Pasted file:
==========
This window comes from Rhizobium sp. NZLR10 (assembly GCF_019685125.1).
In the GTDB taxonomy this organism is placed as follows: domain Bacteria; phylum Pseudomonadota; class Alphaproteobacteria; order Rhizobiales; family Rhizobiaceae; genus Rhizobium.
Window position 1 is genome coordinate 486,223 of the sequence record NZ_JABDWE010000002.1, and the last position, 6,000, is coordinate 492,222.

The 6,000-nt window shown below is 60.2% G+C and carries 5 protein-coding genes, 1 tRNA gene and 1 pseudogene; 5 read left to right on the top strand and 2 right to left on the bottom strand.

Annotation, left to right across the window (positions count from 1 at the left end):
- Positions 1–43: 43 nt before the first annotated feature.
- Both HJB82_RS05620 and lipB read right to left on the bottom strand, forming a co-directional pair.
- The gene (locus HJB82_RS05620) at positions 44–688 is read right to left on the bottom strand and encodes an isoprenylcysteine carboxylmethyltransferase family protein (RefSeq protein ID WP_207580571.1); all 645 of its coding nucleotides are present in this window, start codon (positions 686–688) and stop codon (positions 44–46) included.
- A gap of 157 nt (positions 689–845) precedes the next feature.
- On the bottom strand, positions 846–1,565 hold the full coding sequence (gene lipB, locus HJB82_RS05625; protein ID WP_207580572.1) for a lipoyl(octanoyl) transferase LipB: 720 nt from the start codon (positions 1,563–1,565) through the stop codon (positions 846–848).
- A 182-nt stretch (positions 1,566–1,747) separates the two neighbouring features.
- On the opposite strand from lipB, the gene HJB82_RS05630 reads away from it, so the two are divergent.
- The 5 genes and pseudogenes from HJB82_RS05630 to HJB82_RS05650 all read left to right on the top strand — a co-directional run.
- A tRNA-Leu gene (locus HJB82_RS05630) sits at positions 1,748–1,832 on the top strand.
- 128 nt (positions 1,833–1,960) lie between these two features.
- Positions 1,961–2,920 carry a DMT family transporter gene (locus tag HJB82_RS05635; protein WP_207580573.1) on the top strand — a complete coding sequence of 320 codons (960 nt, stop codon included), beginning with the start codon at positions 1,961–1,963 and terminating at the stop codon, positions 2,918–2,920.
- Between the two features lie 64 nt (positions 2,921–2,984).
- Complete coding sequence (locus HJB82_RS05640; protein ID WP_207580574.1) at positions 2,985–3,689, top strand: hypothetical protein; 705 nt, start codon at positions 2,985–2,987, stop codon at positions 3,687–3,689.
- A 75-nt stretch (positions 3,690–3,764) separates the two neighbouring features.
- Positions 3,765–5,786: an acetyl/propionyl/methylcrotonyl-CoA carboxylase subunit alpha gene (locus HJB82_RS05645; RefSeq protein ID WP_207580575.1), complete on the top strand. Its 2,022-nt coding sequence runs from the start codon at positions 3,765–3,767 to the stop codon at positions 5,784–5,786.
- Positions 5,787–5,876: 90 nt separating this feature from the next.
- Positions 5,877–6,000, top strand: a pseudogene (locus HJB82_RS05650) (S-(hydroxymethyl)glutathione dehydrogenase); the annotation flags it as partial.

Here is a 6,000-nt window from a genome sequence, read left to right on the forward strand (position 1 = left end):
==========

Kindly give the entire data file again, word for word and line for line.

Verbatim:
This window comes from Rhizobium sp. NZLR10 (assembly GCF_019685125.1).
In the GTDB taxonomy this organism is placed as follows: domain Bacteria; phylum Pseudomonadota; class Alphaproteobacteria; order Rhizobiales; family Rhizobiaceae; genus Rhizobium.
Window position 1 is genome coordinate 486,223 of the sequence record NZ_JABDWE010000002.1, and the last position, 6,000, is coordinate 492,222.

The 6,000-nt window shown below is 60.2% G+C and carries 5 protein-coding genes, 1 tRNA gene and 1 pseudogene; 5 read left to right on the top strand and 2 right to left on the bottom strand.

Annotation, left to right across the window (positions count from 1 at the left end):
- Positions 1–43: 43 nt before the first annotated feature.
- Both HJB82_RS05620 and lipB read right to left on the bottom strand, forming a co-directional pair.
- The gene (locus HJB82_RS05620) at positions 44–688 is read right to left on the bottom strand and encodes an isoprenylcysteine carboxylmethyltransferase family protein (RefSeq protein ID WP_207580571.1); all 645 of its coding nucleotides are present in this window, start codon (positions 686–688) and stop codon (positions 44–46) included.
- A gap of 157 nt (positions 689–845) precedes the next feature.
- On the bottom strand, positions 846–1,565 hold the full coding sequence (gene lipB, locus HJB82_RS05625; protein ID WP_207580572.1) for a lipoyl(octanoyl) transferase LipB: 720 nt from the start codon (positions 1,563–1,565) through the stop codon (positions 846–848).
- A 182-nt stretch (positions 1,566–1,747) separates the two neighbouring features.
- On the opposite strand from lipB, the gene HJB82_RS05630 reads away from it, so the two are divergent.
- The 5 genes and pseudogenes from HJB82_RS05630 to HJB82_RS05650 all read left to right on the top strand — a co-directional run.
- A tRNA-Leu gene (locus HJB82_RS05630) sits at positions 1,748–1,832 on the top strand.
- 128 nt (positions 1,833–1,960) lie between these two features.
- Positions 1,961–2,920 carry a DMT family transporter gene (locus tag HJB82_RS05635; protein WP_207580573.1) on the top strand — a complete coding sequence of 320 codons (960 nt, stop codon included), beginning with the start codon at positions 1,961–1,963 and terminating at the stop codon, positions 2,918–2,920.
- Between the two features lie 64 nt (positions 2,921–2,984).
- Complete coding sequence (locus HJB82_RS05640; protein ID WP_207580574.1) at positions 2,985–3,689, top strand: hypothetical protein; 705 nt, start codon at positions 2,985–2,987, stop codon at positions 3,687–3,689.
- A 75-nt stretch (positions 3,690–3,764) separates the two neighbouring features.
- Positions 3,765–5,786: an acetyl/propionyl/methylcrotonyl-CoA carboxylase subunit alpha gene (locus HJB82_RS05645; RefSeq protein ID WP_207580575.1), complete on the top strand. Its 2,022-nt coding sequence runs from the start codon at positions 3,765–3,767 to the stop codon at positions 5,784–5,786.
- Positions 5,787–5,876: 90 nt separating this feature from the next.
- Positions 5,877–6,000, top strand: a pseudogene (locus HJB82_RS05650) (S-(hydroxymethyl)glutathione dehydrogenase); the annotation flags it as partial.

Here is a 6,000-nt window from a genome sequence, read left to right on the forward strand (position 1 = left end):